The earworm here is album opener "Taking Water," replete with beautiful banjo and String's deft work on acoustic guitar, his staple instrument. It can be hard for even the most skilled bluegrass musicians to break through tradition and reach a wider audience. It takes an acknowledgement of the past but a willingness to explore the musical path ahead.

Thankfully, Billy Strings can do it all.

Kacy & Clayton album

"Carrying On," by Kacy & Clayton.

Kacy & Clayton, "Carrying On" (New West)

Second cousins Kacy Anderson and Clayton Linthicum hail from a remote part of Saskatchewan, if that's not a redundancy, and their new album package helpfully includes a map to show just where that is. Talk about high and lonesome.

The music reflects their roots, with spare arrangements that suggest wide-open spaces, modest tempos to echo the pace of life, and the sort of dark humor common to latitudes where nights are long. It's a distinctive brand of North Americana that Kacy & Clayton have mastered on their latest album, "Carrying On."

The duo is again produced by Wilco frontman Jeff Tweedy, who knows how to showcase their strengths — Linthicum's remarkable electric guitar work, Anderson's arresting alto and top-notch original material. There are songs to clear the dance floor, with death, dying and the grim reaper among the topics, and the tunes benefit from smart, often funny lyrics always crafted with care.

The melodies allow Anderson to shine, and Linthicum's guitar is the other compelling voice. The cousins complement each other beautifully, whether in counterpoint, in unison or taking turns. His smear of judiciously chosen notes mixes twang and tremolo with hints of pedal steel and Celtic folk.

Solos are brief and so are the songs, because time is short. "We're all dying alone," Anderson sings. But this music deserves a long life.

Music Review - North Mississippi Allstars

"Up and Rolling," a release by North Mississippi Allstars.

North Mississippi Allstars, “Up and Rolling” (New West)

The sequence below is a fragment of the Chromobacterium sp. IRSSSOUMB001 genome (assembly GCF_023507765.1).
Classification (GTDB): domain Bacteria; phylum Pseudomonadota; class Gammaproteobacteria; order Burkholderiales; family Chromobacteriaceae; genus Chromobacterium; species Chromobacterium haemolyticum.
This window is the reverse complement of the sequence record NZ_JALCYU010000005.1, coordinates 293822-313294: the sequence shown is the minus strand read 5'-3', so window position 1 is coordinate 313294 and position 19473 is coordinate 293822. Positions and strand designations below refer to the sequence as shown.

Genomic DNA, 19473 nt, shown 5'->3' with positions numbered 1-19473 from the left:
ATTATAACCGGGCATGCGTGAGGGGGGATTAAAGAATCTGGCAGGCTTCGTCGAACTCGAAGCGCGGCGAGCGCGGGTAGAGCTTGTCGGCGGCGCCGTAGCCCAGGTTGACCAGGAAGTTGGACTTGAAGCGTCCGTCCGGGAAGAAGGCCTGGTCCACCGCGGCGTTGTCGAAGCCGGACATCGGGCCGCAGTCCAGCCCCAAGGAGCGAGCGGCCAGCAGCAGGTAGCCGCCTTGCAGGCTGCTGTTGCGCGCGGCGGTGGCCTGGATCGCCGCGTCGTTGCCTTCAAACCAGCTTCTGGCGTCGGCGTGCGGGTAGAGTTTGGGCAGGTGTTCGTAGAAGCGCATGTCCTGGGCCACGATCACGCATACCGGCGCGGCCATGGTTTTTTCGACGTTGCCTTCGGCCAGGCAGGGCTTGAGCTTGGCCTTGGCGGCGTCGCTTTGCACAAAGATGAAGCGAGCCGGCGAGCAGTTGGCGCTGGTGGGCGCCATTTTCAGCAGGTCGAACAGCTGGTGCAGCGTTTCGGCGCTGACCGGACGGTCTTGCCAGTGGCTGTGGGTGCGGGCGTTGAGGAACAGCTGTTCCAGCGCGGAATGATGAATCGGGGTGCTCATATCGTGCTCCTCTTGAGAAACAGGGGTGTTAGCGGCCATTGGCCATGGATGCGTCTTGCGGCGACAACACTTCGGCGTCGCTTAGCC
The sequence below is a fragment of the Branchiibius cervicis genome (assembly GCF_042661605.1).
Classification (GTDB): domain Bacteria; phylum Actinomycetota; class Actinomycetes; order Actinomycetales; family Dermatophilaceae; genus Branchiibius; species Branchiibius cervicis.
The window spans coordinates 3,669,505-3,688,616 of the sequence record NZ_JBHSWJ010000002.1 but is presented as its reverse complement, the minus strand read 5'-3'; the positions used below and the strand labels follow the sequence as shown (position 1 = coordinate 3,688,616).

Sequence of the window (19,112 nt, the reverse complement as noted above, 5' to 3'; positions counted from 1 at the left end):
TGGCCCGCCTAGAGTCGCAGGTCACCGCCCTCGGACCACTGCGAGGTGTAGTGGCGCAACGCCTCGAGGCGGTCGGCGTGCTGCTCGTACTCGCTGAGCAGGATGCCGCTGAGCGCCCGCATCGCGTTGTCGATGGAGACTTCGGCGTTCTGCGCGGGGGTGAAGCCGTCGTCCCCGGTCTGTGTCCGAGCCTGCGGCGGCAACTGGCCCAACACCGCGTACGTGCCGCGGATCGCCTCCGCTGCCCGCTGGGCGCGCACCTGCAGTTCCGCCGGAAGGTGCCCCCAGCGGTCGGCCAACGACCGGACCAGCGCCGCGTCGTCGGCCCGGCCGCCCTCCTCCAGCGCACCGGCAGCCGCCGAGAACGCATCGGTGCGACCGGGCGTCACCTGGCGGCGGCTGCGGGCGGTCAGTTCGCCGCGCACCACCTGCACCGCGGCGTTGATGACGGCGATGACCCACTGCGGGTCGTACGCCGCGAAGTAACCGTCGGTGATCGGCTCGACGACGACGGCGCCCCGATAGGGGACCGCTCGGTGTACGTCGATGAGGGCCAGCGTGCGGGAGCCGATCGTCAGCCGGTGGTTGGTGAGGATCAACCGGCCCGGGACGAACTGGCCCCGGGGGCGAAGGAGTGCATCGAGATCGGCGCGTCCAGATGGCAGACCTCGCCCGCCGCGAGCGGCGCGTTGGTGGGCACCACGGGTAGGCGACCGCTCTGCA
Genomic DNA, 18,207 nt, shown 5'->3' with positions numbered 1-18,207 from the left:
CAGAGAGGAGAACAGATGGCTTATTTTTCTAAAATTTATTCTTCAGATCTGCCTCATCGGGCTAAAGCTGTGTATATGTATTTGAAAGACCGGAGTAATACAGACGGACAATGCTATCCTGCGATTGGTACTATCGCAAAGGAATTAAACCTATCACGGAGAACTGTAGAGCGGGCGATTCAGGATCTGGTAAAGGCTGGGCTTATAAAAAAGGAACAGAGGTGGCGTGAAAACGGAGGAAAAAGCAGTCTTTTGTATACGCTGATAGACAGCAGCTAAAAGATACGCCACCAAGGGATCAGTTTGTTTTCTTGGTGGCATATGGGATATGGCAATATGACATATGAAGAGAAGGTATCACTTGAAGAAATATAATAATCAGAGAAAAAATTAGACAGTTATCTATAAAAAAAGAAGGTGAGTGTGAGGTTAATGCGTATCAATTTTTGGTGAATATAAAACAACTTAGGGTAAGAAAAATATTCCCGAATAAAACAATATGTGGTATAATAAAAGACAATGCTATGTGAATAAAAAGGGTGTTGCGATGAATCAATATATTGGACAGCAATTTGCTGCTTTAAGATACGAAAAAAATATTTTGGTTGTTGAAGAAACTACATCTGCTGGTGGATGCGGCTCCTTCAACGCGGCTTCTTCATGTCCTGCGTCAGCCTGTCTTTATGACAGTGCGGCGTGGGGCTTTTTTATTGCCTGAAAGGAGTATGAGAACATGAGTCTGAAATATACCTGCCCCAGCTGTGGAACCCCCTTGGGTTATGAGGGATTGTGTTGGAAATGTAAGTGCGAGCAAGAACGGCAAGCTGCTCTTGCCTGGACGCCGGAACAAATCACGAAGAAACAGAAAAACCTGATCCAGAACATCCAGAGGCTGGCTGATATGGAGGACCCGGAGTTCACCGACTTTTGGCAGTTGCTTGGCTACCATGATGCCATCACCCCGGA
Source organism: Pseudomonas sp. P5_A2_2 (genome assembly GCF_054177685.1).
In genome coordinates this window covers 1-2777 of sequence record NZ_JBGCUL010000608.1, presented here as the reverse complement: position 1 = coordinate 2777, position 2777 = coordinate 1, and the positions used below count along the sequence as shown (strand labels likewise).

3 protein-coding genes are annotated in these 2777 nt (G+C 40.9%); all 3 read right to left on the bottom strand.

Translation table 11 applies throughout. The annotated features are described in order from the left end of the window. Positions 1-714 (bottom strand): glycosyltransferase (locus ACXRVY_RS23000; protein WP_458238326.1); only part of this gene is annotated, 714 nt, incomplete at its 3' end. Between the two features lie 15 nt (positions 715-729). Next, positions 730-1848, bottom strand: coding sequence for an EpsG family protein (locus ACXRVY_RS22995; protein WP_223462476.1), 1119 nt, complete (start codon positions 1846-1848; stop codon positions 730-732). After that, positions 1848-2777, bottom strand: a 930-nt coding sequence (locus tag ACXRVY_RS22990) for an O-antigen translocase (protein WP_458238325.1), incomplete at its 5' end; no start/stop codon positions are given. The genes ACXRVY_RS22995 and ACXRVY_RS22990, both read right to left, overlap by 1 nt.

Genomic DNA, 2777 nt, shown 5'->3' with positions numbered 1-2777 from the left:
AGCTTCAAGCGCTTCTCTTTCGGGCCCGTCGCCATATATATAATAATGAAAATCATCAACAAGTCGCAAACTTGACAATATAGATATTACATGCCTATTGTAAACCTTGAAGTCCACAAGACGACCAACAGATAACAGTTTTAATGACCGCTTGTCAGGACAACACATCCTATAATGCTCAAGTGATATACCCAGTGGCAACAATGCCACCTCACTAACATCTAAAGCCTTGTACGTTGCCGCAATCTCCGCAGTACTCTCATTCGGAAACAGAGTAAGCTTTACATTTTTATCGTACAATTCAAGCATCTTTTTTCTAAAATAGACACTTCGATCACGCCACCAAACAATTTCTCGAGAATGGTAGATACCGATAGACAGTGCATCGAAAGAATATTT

The blues is alive and kicking, and rock ain’t dead either. Thank the North Mississippi Allstars for that reminder.

Luther and Cody Dickinson’s latest album is a communal jam band amalgam that embraces a couple of creaky old musical genres and still sounds like 2019 because everyone involved seems to be having so much fun, and there’s no expiration date on that.

“Up and Rolling” ranges from roadhouse blues (“Out on the Road”) and festival rock (“Lonesome In My Home”) to disco funk (“Bump That Music”) and a socially conscious fist pumper (“Living Free”). The band connects Muddy Waters with Prince on the salacious grinder “Peaches,” where a stepladder never sounded so sexy, and seeks forgiveness with a gospel swing on “Take My Hand, Precious Lord.” More heavenly yet is the Mavis Staples-led tent revival stomper “What You Gonna Do?”

The Dickinson brothers spotlight a handful of guests, and even Jason Isbell has the blues. He and Duane Betts help turn Little Walter’s “Mean Old World” into a 12-bar boogie with an Allman-esque coda straight from Fillmore East.

Electric guitars abound, and Cody is a marvel on drums, which is a big reason the music finds grooves sure to make hips shake and toes tap. It’s all as loose as a collar on a 90-degree day, and a good way to work up a sweat.